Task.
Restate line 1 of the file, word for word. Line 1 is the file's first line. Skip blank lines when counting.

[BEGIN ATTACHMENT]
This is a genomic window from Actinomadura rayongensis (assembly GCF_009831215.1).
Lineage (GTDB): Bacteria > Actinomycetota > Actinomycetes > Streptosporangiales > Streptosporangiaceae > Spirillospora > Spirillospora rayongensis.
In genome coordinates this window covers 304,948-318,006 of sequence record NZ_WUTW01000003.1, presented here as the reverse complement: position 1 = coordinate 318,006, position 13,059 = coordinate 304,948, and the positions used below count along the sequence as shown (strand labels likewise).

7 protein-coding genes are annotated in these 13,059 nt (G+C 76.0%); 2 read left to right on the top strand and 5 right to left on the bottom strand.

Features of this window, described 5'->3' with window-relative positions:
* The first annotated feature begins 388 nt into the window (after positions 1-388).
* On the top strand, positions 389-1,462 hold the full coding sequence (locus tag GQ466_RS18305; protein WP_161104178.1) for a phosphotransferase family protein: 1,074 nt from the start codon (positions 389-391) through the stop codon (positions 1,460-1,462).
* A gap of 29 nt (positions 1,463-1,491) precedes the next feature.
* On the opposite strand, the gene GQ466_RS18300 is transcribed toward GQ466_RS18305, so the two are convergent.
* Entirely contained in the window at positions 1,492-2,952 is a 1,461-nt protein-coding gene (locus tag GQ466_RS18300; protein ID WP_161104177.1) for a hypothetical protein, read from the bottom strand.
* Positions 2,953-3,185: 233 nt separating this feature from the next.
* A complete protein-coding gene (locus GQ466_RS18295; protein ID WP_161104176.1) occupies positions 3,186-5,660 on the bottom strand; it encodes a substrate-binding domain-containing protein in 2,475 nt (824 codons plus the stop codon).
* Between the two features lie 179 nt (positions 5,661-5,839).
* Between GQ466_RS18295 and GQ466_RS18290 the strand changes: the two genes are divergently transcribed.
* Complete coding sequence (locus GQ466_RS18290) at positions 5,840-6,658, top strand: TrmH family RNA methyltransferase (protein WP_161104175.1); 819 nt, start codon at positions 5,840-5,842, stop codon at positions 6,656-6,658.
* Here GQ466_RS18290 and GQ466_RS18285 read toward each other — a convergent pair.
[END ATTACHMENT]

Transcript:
This is a genomic window from Actinomadura rayongensis (assembly GCF_009831215.1).